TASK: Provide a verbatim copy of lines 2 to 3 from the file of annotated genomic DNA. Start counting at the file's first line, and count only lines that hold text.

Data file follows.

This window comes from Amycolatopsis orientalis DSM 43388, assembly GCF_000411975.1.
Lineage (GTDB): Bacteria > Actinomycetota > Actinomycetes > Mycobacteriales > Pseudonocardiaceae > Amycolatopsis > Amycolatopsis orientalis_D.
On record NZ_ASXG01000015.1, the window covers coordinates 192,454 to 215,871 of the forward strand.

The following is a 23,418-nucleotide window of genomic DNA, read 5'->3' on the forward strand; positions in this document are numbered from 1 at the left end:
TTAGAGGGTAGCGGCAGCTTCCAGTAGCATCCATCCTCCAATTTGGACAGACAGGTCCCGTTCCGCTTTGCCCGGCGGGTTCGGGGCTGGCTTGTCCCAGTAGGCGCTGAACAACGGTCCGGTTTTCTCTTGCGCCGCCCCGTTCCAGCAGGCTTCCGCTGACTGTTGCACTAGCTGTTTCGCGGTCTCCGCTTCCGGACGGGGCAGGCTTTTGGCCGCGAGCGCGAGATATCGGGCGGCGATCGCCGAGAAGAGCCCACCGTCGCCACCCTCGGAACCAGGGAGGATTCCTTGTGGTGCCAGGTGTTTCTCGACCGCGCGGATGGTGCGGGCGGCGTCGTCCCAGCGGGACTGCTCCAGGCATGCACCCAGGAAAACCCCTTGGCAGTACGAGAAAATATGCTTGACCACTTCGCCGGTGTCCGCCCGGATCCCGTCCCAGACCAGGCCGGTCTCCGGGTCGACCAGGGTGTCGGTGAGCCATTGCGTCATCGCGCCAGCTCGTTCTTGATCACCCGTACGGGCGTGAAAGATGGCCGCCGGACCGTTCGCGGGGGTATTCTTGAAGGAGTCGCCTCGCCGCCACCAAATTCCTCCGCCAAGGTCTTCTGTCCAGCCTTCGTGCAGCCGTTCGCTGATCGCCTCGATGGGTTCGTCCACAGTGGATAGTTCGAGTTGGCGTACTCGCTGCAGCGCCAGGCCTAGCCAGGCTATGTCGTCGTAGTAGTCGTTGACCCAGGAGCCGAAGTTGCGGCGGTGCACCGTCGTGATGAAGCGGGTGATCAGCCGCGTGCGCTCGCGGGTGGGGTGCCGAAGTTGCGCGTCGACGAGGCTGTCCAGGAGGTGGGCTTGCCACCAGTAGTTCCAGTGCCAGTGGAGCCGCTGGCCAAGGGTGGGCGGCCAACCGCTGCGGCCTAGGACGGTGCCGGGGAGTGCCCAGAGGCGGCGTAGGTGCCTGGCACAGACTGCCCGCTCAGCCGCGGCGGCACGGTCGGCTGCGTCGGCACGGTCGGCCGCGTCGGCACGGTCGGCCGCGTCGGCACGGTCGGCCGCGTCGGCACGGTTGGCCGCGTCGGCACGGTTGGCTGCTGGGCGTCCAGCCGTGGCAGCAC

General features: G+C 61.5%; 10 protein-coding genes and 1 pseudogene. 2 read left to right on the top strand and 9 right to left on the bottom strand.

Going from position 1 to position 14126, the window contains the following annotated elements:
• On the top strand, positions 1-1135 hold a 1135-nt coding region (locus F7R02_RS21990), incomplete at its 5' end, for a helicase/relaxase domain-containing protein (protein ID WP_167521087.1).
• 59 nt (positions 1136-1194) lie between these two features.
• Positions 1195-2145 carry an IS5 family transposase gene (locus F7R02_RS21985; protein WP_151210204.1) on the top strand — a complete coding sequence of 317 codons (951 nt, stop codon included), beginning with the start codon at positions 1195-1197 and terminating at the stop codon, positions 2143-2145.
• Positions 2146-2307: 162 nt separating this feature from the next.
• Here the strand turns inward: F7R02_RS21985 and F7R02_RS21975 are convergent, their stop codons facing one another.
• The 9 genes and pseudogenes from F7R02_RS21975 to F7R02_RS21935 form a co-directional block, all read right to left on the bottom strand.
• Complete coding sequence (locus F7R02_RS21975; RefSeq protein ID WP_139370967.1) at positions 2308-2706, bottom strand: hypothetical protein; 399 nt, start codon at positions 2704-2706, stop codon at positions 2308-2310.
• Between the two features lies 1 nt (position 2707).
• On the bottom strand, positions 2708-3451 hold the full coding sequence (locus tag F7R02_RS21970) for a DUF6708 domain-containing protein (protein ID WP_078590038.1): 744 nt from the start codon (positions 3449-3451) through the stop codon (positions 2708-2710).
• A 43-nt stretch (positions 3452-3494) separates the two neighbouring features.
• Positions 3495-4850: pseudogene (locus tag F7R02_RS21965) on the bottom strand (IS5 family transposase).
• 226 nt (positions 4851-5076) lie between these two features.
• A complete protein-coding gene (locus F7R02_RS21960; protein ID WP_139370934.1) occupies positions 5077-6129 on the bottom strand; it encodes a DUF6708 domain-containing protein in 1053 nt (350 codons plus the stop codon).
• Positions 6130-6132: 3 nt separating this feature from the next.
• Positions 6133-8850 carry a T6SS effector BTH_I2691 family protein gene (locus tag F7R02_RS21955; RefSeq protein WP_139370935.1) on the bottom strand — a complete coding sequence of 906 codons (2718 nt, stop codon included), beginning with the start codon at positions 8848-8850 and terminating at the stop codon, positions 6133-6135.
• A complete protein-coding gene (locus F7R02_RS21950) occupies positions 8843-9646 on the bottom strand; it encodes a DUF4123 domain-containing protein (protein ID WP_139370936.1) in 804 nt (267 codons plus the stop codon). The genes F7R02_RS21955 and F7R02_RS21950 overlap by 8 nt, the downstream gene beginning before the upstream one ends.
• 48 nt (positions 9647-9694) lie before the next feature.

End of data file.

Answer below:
Lineage (GTDB): Bacteria > Actinomycetota > Actinomycetes > Mycobacteriales > Pseudonocardiaceae > Amycolatopsis > Amycolatopsis orientalis_D.
On record NZ_ASXG01000015.1, the window covers coordinates 192,454 to 215,871 of the forward strand.